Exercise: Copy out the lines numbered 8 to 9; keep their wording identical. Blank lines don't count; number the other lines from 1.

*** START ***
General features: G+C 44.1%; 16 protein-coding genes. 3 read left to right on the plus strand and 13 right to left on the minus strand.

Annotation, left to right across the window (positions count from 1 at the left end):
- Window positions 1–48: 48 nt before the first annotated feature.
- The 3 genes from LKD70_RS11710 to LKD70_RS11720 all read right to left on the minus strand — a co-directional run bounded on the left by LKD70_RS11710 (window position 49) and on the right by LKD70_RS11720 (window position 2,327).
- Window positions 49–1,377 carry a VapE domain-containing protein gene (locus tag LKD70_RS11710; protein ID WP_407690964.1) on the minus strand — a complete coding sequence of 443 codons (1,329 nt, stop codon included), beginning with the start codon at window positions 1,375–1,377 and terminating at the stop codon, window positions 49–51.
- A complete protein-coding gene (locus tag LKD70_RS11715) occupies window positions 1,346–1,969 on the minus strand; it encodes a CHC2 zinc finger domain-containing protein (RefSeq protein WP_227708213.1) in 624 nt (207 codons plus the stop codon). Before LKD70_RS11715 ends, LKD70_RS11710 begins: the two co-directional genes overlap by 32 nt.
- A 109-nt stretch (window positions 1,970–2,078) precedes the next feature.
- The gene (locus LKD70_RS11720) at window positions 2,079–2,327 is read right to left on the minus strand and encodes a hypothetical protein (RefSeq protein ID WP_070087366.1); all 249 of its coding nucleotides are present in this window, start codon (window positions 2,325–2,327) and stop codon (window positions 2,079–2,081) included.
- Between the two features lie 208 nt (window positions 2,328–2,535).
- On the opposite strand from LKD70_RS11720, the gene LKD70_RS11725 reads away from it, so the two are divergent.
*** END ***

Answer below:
- The gene (locus LKD70_RS11720) at window positions 2,079–2,327 is read right to left on the minus strand and encodes a hypothetical protein (RefSeq protein ID WP_070087366.1); all 249 of its coding nucleotides are present in this window, start codon (window positions 2,325–2,327) and stop codon (window positions 2,079–2,081) included.
- Between the two features lie 208 nt (window positions 2,328–2,535).